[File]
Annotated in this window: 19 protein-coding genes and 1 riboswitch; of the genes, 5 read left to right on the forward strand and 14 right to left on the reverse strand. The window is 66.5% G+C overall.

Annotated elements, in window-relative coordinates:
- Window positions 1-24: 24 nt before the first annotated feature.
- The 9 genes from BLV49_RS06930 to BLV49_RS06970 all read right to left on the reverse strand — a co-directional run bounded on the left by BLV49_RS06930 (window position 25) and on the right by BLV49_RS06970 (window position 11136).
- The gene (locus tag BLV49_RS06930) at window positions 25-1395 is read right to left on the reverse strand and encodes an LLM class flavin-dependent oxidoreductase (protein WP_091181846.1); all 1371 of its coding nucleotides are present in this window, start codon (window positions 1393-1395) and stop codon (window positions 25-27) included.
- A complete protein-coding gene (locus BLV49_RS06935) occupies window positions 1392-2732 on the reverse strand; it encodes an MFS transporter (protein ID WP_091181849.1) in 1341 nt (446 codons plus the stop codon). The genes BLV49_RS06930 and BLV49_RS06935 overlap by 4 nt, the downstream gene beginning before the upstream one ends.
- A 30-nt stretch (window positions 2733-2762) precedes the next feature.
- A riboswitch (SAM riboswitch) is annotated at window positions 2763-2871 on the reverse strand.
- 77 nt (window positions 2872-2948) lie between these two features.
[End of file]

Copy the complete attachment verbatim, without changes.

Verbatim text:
Annotated in this window: 19 protein-coding genes and 1 riboswitch; of the genes, 5 read left to right on the forward strand and 14 right to left on the reverse strand. The window is 66.5% G+C overall.

Annotated elements, in window-relative coordinates:
- Window positions 1-24: 24 nt before the first annotated feature.
- The 9 genes from BLV49_RS06930 to BLV49_RS06970 all read right to left on the reverse strand — a co-directional run bounded on the left by BLV49_RS06930 (window position 25) and on the right by BLV49_RS06970 (window position 11136).
- The gene (locus tag BLV49_RS06930) at window positions 25-1395 is read right to left on the reverse strand and encodes an LLM class flavin-dependent oxidoreductase (protein WP_091181846.1); all 1371 of its coding nucleotides are present in this window, start codon (window positions 1393-1395) and stop codon (window positions 25-27) included.
- A complete protein-coding gene (locus BLV49_RS06935) occupies window positions 1392-2732 on the reverse strand; it encodes an MFS transporter (protein ID WP_091181849.1) in 1341 nt (446 codons plus the stop codon). The genes BLV49_RS06930 and BLV49_RS06935 overlap by 4 nt, the downstream gene beginning before the upstream one ends.
- A 30-nt stretch (window positions 2733-2762) precedes the next feature.
- A riboswitch (SAM riboswitch) is annotated at window positions 2763-2871 on the reverse strand.
- 77 nt (window positions 2872-2948) lie between these two features.